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Friday 9 December 2016

Dublin still on a mazy path to glory

'Visitors' hold on in face of Ros' fightback

Dublin midfielder Brian Fenton. Photo: Sportsfile
Dublin midfielder Brian Fenton. Photo: Sportsfile

The day ended with Ciarán Murtagh, one of Roscommon's best players, slipping as he missed a last-second free that would have crowned a brave fightback to parity.

The day had started, over six hours hours earlier in another county, with a pitch inspection that confirmed what many (weather) forecasters had been predicting all week: Dr Hyde Park would not be fit to host the Dubs.

And so the Blues' magical mystery tour decamped to Carrick-on-Shannon where the going at Páirc Seán Mac Diarmada was distinctly on the soft side - but playable.

Against this crazy backdrop, with Roscommon county board taking most of the social media flak, it was hard to know what to expect from either team. Especially from a much-changed Dublin, whose qualification for the Allianz Football League semi-finals was already long assured.

Topsy-Turvy

And maybe that explains the topsy-turvy but ultimately absorbing contest that ensued before an estimated 10,000, surely one of the largest crowds in Carrick since ... well, possibly since Tommy Lyons' embattled Dubs visited here for a 2004 qualifier.

Roscommon were first out of the blocks, via a brace of points from Niall Daly and Murtagh, but then suffered a slow, painful death for the last 25 minutes of the half.

They couldn't live with Dublin's intensity and power in the tackle; they turned over far too much ball for their own health; and the scoreboard lurched inexorably in favour of the 'visitors' who landed nine points on the spin. They were aided by Dean Rock's metronomic shooting: he opened his account from play and then landed Dublin's next four points via placed balls.

In keeping with the roller-coaster mood, Conor McHugh mixed the good with the bad on his full league debut. But having struggled to keep his footing early on, the Na Fianna man grew into the contest and struck one fine point from the left wing before his clever pick-up, run and offload teed up the typically livewire Kevin McManamon for his own score.

Another relative 'newbie', Shane Carthy of St Vincent's, then joined in on the scoring act before Donie Shine's fine riposte trimmed Roscommon's deficit to six - 0-9 to 0-3 - at the midpoint.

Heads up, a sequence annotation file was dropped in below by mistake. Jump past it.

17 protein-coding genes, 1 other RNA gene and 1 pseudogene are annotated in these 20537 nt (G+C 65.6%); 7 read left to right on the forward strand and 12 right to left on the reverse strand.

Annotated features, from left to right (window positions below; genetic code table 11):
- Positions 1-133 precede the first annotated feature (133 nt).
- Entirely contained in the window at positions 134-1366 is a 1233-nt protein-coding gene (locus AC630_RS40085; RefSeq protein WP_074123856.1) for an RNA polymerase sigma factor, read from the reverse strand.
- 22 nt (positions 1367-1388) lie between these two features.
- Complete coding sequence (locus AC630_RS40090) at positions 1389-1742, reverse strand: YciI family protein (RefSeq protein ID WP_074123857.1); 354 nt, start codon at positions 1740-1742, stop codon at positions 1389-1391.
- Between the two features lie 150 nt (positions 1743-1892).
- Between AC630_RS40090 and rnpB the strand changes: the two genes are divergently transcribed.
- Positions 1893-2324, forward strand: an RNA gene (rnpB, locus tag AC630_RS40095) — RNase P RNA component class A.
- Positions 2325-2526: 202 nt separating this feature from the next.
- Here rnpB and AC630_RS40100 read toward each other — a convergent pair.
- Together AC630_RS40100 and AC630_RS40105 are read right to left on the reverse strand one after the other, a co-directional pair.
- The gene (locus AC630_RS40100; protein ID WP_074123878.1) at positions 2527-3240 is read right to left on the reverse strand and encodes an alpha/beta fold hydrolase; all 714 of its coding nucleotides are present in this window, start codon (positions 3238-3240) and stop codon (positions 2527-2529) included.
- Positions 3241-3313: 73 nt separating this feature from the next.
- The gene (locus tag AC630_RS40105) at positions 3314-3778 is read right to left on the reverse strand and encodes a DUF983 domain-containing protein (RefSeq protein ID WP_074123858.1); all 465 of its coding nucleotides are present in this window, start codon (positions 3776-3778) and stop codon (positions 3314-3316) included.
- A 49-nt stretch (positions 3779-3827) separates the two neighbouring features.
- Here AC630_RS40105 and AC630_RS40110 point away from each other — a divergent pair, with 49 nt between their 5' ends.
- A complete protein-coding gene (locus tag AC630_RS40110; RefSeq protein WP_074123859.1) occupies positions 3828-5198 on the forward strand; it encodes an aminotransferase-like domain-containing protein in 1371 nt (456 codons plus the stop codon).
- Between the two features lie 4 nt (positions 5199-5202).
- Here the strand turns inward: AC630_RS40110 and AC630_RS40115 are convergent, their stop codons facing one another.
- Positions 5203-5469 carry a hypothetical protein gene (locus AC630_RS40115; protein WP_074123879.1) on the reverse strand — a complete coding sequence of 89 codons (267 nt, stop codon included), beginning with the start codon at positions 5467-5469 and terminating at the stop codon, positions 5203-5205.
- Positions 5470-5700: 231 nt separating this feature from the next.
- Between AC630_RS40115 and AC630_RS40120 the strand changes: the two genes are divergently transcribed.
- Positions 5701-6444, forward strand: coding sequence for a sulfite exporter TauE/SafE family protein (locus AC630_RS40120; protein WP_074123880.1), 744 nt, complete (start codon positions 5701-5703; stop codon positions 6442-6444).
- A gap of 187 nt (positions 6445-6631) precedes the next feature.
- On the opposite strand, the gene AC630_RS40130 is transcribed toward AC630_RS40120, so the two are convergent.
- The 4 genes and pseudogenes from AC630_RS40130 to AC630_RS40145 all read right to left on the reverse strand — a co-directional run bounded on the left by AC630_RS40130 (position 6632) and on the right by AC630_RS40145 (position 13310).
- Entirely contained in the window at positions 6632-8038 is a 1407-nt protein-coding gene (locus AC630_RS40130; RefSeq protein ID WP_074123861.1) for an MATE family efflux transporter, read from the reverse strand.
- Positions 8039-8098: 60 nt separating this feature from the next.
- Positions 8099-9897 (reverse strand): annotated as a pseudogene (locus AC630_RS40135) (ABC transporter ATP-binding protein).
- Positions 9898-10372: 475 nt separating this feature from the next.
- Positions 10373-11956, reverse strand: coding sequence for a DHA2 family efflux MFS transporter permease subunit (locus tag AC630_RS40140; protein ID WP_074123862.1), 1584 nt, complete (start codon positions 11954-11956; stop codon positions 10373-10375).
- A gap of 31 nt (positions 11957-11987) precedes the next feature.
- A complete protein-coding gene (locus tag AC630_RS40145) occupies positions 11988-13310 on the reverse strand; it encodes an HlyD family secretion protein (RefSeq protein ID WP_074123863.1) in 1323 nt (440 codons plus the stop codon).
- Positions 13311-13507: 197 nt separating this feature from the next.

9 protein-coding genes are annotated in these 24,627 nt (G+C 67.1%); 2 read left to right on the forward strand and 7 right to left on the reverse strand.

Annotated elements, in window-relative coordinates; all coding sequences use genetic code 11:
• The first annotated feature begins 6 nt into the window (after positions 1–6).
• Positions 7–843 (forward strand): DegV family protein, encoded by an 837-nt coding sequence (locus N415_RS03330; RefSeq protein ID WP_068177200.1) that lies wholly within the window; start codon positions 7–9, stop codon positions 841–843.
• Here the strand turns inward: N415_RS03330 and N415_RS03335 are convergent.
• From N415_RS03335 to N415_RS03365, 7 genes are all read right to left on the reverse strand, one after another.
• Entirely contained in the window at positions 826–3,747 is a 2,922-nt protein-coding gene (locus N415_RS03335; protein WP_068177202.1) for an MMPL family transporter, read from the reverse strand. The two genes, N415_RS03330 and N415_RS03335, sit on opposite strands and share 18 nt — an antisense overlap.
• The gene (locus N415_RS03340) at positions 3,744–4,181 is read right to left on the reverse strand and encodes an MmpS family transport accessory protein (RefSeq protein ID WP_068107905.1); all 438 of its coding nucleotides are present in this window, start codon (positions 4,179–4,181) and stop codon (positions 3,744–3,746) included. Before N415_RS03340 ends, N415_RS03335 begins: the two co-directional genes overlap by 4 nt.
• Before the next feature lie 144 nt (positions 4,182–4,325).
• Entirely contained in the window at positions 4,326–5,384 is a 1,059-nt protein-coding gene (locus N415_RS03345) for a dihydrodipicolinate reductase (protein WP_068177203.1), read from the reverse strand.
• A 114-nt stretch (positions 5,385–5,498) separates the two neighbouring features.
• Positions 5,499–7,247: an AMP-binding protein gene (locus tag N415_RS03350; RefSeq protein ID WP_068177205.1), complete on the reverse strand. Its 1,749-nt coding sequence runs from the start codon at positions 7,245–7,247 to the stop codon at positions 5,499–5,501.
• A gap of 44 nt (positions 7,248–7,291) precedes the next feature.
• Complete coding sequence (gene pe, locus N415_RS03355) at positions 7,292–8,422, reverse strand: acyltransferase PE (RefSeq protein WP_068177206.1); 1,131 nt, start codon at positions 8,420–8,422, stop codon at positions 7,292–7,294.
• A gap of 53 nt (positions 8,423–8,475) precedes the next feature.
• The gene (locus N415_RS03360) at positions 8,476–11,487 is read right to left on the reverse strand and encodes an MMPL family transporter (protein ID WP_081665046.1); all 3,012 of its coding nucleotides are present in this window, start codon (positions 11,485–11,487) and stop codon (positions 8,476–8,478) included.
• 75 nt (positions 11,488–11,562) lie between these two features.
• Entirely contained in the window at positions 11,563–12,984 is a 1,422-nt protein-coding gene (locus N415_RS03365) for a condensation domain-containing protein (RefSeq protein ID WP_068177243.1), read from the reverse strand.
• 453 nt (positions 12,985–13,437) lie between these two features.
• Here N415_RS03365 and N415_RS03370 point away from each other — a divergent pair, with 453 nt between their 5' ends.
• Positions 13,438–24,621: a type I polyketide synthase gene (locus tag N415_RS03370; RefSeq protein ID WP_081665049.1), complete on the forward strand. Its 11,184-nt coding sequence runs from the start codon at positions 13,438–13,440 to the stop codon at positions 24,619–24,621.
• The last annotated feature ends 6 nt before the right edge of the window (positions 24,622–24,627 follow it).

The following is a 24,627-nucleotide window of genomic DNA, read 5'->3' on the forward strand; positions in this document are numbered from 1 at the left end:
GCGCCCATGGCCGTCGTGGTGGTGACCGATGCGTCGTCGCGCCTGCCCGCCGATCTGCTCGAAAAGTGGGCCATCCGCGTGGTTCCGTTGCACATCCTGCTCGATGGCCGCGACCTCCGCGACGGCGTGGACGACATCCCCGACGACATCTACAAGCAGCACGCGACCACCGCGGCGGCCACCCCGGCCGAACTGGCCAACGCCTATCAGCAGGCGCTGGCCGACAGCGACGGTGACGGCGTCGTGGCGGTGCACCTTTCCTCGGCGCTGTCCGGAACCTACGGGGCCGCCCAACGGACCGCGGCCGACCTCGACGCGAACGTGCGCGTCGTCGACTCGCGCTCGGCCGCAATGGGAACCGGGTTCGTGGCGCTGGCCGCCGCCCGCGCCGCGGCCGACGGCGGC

It looked, to all intents and purposes, game over.

"We got static and just stepped back - and got a bit frightened of them, I don't mind saying that," admitted Roscommon joint-manager Kevin McStay. "And we said this to them at half-time, 'Why won't we take a risk?'

"I really do think it's where we're at. We're just learning," McStay continued. "Like, Dublin - we see them on telly, they're built up into these big, massive men coming down from the city and nobody can compete with them. And you stand back a bit. And then when they get a run on you, they put up the points fairly lively and then everybody is running away from the ball."

McStay was far more enthused by the second half. It's a moot point how much of this was down to Dublin easing off the gas and/or replacing key men (including McManamon, who hobbled off with a suspected hamstring twinge).

Whatever the explanation, Roscommon landed four of the first five points on the resumption. And yet Dublin appeared to have weathered the storm once Rock followed his eighth point (and seventh free) with a clinically executed goal in the 57th minute.

Just as encouraging as the finish was the build-up: Rock struck the jackpot after a one-two with Eoghan O'Gara, making his first Sky Blue appearance (off the bench) since rupturing his ACL some 13 months ago.

The gap was back out to six ... and still the Rossies refused to slink away quietly. There was a touch of good fortune to the genesis of their comeback - Fintan Cregg appeared to be shooting for a 59th minute point when he dropped the ball short - but the previously off-colour Senan Kilbride still timed his jump perfectly to fist beyond Michael Savage.

Even though John Small soon replied, Ros powered on. Shine crowned his comeback with an inspiring third point from play before he departed, having felt a tightness in his groin; further scores from a Cregg free, then the excellent Murtagh and lively sub Conor Devanney, sandwiching a second Carthy point, cut the margin to just one.

Wrecked

The scene was duly set for Murtagh's 74th minute free; but his shot trailed wide. "Ciarán had a mighty game for us," said McStay, "he brought the game big time to Dublin in the second half. I've no issue there - I'd say he was wrecked."

Roscommon now face Kerry in the semi-finals while Dublin, having completed a perfect seven-from-seven in Division 1, prepare to face that familiar Donegal 'blanket'.

"It is a healthy sign of the squad that players, with so many changes, can simply continue our patterns of play and see things through to the end," said a satisfied Jim Gavin.

Turning to next weekend, the Dublin boss insisted that Donegal "can play it a number of ways ... the game from two weeks ago has no relevance. It's a new game, there will be new players on the pitch from both sides, I'm sure - so we will go after a performance and see where that takes us."

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